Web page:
What’s it like to participate in an urban archaeological dig? Kathryn Weber (LAS ’09), who majored in history and minored in archaeology, spent the summer of 2008 excavating in the Pullman neighborhood on Chicago’s far South Side. Under the tutelage of Associate Professor of Anthropology Jane Baxter, Weber and her classmates explored the historical and archaeological significance of this former company town, which President Barack Obama declared a national monument—the first in Illinois—in February 2015. Learn more about the dynamic history of Pullman in the summer issue of DePaul Magazine.
Below, Weber shares memories of her field school experience in Pullman.
What did you unearth during the excavations?
That summer, we worked primarily on the arcade building, which dates to the late 19th century. I believe the project was to delineate the boundaries of the various rooms in the arcade with the idea of creating a garden based on those outlines. I also excavated in the backyard of a row house where Pullman Co. employees formerly lived. We found a root cellar and a barbecue pit, which contained animal bones, as well as a path or walkway along the side of the house. That was really cool because it showed individual and personal attention to the houses and yards that wasn’t part of the original planned layout. [As Baxter explains in the magazine article, personalization of the properties didn’t occur until after the Pullman Co. sold the houses.]
My major memory is of uncovering loads and loads of brick. I’d put my trowel in the ground and it was brick, and then more brick—it was brick all the way down! But there were also some really cool finds, for example, glass bottles. They are always great artifacts because they’re relatively easy to date.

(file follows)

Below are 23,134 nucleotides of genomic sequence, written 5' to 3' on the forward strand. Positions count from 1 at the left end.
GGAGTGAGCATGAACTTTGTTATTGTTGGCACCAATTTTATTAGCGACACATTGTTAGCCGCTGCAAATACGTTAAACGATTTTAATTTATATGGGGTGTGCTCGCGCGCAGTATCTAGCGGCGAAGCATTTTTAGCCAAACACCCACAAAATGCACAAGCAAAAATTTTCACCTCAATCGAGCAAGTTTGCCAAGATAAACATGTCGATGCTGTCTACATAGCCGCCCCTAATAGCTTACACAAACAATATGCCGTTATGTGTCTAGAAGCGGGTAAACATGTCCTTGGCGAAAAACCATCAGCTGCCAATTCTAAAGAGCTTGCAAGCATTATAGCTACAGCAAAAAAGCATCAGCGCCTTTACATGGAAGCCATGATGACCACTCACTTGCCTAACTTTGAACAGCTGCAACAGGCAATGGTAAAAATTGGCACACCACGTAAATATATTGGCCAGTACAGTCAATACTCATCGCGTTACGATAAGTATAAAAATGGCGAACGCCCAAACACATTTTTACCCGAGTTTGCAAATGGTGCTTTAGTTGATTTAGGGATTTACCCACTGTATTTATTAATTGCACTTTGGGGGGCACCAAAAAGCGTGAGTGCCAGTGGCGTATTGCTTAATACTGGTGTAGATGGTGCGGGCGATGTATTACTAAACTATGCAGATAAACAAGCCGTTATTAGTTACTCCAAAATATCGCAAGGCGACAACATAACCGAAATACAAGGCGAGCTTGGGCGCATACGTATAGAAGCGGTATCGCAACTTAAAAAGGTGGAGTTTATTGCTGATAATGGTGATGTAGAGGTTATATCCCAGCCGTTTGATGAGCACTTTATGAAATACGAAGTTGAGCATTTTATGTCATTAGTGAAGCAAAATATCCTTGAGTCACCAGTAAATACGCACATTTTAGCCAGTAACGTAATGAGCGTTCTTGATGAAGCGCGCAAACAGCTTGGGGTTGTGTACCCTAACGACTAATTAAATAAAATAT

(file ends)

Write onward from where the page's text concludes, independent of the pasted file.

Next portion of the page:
Besides offering up their backyards for excavations, how were local residents involved in the digs?
The community was really interested and invested in the project. Not only was it fun for all of us to figure out what was happening in this exact location more than a century earlier, but also we were inspired by the passion of the people who live there now. They were just as excited as we were to find out what archaeological secrets their community held.
Furthermore, the project modeled a community participation aspect that is increasingly relevant and important for archaeologists. This project was designed in partnership with local community groups (Historic Pullman Foundation, Pullman State Historic Site and Pullman Bank & Trust), and it reflected the desires of the people who lived in the neighborhood. Local residents were actively involved in a number of different ways. I remember we held a community day where people could practice excavating and learn more about the work we were doing. There was an open feel—the community could stop by any time they wanted and ask us questions about the project, and they did.
You are currently a PhD student in anthropology at Cornell University. How did this experience affect or inform your studies?
This dig was truly a transformative experience. As a history major, I had been focusing on working-class history—I had written a paper on the Haymarket riots and also did an ethnography of working-class Chicago—but I was interested in making the move from text to material. My advisor suggested field school, and this particular project was very pertinent to my interests because Pullman holds such iconic meaning in Chicago and in labor history.
The Pullman dig actually helped me decide that archaeology is what I wanted to do with my life. Jane Baxter is just unbelievably amazing, so I was really lucky to have her training and support. I think a lot of people enter graduate school in anthropology without experience in the rigorous techniques we use in the field. Even though my focus at Cornell is very different in terms of period and place, the Pullman project set the foundation for my archaeological standards. I learned a wide range of practices that have come in handy at digs all over the world—things like how you lay out a trench or the way you excavate, whether it’s arbitrary or natural layers. All that concrete, hands-on experience was so important. Also, just recognizing the responsibility we have as archaeologists to do our jobs well. That’s the most critical lesson I learned.